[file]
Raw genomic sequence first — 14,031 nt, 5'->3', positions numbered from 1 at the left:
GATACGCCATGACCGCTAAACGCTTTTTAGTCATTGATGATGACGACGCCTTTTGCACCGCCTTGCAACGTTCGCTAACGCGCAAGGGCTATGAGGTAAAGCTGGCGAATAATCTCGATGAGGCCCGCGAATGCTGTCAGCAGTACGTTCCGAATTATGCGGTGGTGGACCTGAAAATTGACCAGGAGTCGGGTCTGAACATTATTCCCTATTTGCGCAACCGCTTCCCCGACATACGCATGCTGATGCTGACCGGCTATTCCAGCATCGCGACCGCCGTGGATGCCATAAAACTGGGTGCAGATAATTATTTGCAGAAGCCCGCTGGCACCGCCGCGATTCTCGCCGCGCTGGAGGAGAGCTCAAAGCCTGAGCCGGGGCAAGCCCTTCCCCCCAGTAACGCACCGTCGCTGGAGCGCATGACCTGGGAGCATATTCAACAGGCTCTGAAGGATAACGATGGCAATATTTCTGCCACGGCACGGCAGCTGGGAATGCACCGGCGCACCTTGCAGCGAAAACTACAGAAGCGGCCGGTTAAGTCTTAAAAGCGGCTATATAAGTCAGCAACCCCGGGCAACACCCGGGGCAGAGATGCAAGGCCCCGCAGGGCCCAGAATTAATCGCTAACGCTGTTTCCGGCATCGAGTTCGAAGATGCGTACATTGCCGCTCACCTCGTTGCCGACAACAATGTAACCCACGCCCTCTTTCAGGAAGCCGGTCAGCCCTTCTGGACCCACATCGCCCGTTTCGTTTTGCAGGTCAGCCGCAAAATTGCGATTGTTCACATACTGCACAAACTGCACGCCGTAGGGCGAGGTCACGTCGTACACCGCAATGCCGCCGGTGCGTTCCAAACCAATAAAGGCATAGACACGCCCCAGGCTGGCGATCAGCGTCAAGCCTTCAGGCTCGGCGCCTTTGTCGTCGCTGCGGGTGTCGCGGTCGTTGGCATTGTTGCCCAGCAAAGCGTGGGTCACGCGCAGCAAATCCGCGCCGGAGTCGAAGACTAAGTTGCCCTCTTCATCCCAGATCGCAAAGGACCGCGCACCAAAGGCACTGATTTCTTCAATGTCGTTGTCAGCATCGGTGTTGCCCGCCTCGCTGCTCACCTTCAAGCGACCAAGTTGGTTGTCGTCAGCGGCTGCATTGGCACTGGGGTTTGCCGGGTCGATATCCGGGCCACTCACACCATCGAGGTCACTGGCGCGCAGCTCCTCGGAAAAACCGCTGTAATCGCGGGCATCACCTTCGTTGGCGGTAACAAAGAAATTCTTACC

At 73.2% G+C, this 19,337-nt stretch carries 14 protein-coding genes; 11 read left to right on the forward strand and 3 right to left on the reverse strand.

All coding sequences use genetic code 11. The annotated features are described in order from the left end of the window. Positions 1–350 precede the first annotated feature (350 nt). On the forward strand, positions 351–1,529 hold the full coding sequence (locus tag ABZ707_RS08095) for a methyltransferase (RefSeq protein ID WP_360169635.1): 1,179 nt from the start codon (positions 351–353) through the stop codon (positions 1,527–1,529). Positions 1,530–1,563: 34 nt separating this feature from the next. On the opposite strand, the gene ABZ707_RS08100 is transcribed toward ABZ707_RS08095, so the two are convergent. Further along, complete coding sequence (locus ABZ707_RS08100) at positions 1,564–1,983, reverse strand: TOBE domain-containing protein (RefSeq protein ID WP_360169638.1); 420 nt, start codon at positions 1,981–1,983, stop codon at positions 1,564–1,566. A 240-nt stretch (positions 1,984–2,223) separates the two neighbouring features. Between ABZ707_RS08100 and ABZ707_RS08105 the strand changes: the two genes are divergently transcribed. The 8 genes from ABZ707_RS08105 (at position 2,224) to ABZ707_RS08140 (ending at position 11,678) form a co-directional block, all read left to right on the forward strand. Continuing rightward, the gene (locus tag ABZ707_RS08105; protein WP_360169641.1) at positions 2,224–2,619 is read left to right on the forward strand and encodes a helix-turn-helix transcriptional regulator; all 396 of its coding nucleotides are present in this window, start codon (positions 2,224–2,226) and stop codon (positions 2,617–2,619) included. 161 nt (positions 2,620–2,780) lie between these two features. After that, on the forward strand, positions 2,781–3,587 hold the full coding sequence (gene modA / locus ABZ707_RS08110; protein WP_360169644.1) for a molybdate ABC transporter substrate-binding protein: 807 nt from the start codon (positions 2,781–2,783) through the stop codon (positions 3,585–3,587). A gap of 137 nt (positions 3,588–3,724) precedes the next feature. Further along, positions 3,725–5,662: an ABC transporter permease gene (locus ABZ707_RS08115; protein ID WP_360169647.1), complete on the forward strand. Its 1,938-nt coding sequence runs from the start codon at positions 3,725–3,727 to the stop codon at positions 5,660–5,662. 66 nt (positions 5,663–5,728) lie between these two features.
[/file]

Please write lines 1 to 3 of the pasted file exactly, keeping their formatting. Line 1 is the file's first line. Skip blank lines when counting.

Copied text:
Raw genomic sequence first — 14,031 nt, 5'->3', positions numbered from 1 at the left:
GATACGCCATGACCGCTAAACGCTTTTTAGTCATTGATGATGACGACGCCTTTTGCACCGCCTTGCAACGTTCGCTAACGCGCAAGGGCTATGAGGTAAAGCTGGCGAATAATCTCGATGAGGCCCGCGAATGCTGTCAGCAGTACGTTCCGAATTATGCGGTGGTGGACCTGAAAATTGACCAGGAGTCGGGTCTGAACATTATTCCCTATTTGCGCAACCGCTTCCCCGACATACGCATGCTGATGCTGACCGGCTATTCCAGCATCGCGACCGCCGTGGATGCCATAAAACTGGGTGCAGATAATTATTTGCAGAAGCCCGCTGGCACCGCCGCGATTCTCGCCGCGCTGGAGGAGAGCTCAAAGCCTGAGCCGGGGCAAGCCCTTCCCCCCAGTAACGCACCGTCGCTGGAGCGCATGACCTGGGAGCATATTCAACAGGCTCTGAAGGATAACGATGGCAATATTTCTGCCACGGCACGGCAGCTGGGAATGCACCGGCGCACCTTGCAGCGAAAACTACAGAAGCGGCCGGTTAAGTCTTAAAAGCGGCTATATAAGTCAGCAACCCCGGGCAACACCCGGGGCAGAGATGCAAGGCCCCGCAGGGCCCAGAATTAATCGCTAACGCTGTTTCCGGCATCGAGTTCGAAGATGCGTACATTGCCGCTCACCTCGTTGCCGACAACAATGTAACCCACGCCCTCTTTCAGGAAGCCGGTCAGCCCTTCTGGACCCACATCGCCCGTTTCGTTTTGCAGGTCAGCCGCAAAATTGCGATTGTTCACATACTGCACAAACTGCACGCCGTAGGGCGAGGTCACGTCGTACACCGCAATGCCGCCGGTGCGTTCCAAACCAATAAAGGCATAGACACGCCCCAGGCTGGCGATCAGCGTCAAGCCTTCAGGCTCGGCGCCTTTGTCGTCGCTGCGGGTGTCGCGGTCGTTGGCATTGTTGCCCAGCAAAGCGTGGGTCACGCGCAGCAAATCCGCGCCGGAGTCGAAGACTAAGTTGCCCTCTTCATCCCAGATCGCAAAGGACCGCGCACCAAAGGCACTGATTTCTTCAATGTCGTTGTCAGCATCGGTGTTGCCCGCCTCGCTGCTCACCTTCAAGCGACCAAGTTGGTTGTCGTCAGCGGCTGCATTGGCACTGGGGTTTGCCGGGTCGATATCCGGGCCACTCACACCATCGAGGTCACTGGCGCGCAGCTCCTCGGAAAAACCGCTGTAATCGCGGGCATCACCTTCGTTGGCGGTAACAAAGAAATTCTTACC

At 73.2% G+C, this 19,337-nt stretch carries 14 protein-coding genes; 11 read left to right on the forward strand and 3 right to left on the reverse strand.